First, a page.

Assume we have: $$T(n)=7T(\frac{n}{2})+n^2\lg{n}$$ Can we solve it using master theorem?

As we know $n^{\lg_2{7}}\approx n^{2.81}$. On the other hand, we have $f(n)=n^2\lg n$. So we should compare $n^.081$ and $\lg{n}$. As I know, $\lg{n}=\mathcal{O}(n^{0.81})$. So the answer should be $T(n)=\Theta(n^{\lg7})$. Am I right? Can we use Master Theorem here? the logarithm make me unsure about it.


1 Answer 1


Yes, that recurrence can be solved using the master theorem, and you got the correct answer but your justification is missing on a detail.

In particular it is false (in general) that a recurrence of the form $T(n) = aT(n/b) +f(n)$ has solution $T(n) \in \Theta(n^{\log_b a})$ when $f(n) \in O(n^{\log_b a})$. As a concrete example, $T(n) = 4T(n/2) + n^2$ satisfies $f(n) = n^2 \in O(n^{\log_2 4})$ but it has solution $T(n) \in \Theta(n^2 \log n)$ (and not $T(n) \in \Theta(n^2)$). A trickier example is $T(n)=2T(n/2) + \frac{n}{\log \log n}$, where $\frac{n}{\log \log n} \in o(n) \subset O(n)$, but the master theorem does not apply.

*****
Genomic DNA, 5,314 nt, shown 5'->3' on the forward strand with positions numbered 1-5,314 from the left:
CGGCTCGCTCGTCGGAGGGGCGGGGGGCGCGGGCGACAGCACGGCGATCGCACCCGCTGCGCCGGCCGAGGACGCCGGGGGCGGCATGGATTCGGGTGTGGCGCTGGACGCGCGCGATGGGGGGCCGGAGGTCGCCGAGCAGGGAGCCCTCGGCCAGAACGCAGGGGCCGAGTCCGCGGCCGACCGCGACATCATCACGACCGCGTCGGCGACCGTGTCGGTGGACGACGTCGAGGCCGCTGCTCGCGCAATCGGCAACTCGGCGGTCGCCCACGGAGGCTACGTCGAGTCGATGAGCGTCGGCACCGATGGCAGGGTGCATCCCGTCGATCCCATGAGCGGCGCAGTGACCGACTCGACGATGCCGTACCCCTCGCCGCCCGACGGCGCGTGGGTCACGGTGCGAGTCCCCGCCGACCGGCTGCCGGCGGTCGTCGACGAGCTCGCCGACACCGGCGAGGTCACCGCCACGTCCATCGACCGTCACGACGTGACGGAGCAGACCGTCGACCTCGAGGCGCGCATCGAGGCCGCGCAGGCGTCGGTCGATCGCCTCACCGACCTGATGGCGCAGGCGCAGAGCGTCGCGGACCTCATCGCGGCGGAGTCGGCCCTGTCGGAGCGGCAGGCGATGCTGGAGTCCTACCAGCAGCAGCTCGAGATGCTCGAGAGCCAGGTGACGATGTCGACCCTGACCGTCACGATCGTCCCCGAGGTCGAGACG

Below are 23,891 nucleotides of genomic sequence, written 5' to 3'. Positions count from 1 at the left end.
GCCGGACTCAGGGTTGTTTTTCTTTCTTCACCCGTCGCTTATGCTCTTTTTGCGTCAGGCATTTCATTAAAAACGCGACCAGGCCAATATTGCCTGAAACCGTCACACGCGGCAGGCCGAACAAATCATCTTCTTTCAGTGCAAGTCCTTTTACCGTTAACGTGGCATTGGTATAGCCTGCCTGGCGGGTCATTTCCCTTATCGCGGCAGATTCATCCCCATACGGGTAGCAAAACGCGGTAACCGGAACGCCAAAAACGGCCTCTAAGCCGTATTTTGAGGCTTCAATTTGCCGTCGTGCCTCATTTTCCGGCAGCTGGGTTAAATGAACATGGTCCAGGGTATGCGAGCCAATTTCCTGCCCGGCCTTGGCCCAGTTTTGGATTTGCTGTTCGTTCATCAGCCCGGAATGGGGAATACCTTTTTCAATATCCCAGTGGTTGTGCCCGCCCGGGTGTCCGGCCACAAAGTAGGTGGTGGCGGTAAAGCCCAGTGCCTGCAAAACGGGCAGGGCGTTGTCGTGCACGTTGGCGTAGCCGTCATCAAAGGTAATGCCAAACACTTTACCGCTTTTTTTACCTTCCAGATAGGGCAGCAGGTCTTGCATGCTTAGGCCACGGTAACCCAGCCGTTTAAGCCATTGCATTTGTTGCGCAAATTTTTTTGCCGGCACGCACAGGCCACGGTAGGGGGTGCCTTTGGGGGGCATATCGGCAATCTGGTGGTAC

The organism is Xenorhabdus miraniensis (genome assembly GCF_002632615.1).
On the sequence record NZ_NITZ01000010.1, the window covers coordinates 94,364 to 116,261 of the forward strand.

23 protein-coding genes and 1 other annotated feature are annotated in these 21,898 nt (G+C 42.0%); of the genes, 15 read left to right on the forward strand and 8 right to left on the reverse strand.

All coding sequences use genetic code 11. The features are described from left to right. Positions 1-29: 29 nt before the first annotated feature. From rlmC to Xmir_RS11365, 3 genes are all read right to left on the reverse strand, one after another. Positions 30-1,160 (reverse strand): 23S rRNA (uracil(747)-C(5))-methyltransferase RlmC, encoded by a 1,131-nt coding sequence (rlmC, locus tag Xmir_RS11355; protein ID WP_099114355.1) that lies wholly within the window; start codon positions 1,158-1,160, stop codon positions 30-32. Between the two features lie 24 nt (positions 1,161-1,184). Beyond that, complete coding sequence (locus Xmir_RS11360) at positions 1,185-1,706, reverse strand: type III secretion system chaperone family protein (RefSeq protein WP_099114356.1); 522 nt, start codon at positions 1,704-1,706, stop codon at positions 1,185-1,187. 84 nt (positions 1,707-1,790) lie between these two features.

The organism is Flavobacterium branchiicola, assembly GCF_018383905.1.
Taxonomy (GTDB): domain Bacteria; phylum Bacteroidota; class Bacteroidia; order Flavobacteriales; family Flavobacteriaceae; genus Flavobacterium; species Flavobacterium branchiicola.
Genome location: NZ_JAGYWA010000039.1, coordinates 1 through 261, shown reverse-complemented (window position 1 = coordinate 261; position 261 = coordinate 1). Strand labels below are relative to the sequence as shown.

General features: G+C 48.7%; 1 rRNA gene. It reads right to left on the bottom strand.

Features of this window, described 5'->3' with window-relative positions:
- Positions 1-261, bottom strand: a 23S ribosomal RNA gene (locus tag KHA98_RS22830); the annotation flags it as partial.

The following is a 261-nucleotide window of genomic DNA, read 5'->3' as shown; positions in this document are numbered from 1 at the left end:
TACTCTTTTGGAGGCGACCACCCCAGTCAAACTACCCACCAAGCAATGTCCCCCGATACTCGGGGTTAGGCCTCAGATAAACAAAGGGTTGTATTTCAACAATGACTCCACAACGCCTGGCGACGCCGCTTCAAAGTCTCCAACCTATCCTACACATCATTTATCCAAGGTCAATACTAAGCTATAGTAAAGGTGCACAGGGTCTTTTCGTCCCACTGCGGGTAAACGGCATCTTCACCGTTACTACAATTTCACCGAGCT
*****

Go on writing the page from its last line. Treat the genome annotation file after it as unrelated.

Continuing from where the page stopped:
What you actually need is $f(n) \in O(n^{\log_b a - \varepsilon})$ for some constant $\varepsilon>0$. This is clearly the case in your recurrence since $\log n \in O(n^c)$ for all constants $c>0$ (so you can choose any $\varepsilon$ in the non-empty open interval $(0, \log_2 7 - 2)$).

  • $\begingroup$ So the answer is $T(n)=\Theta(n^{\lg_2{7}})$? $\endgroup$ Nov 14, 2023 at 13:56
  • $\begingroup$ Yes.$\phantom{}$ $\endgroup$
    – Steven
    Nov 14, 2023 at 13:57

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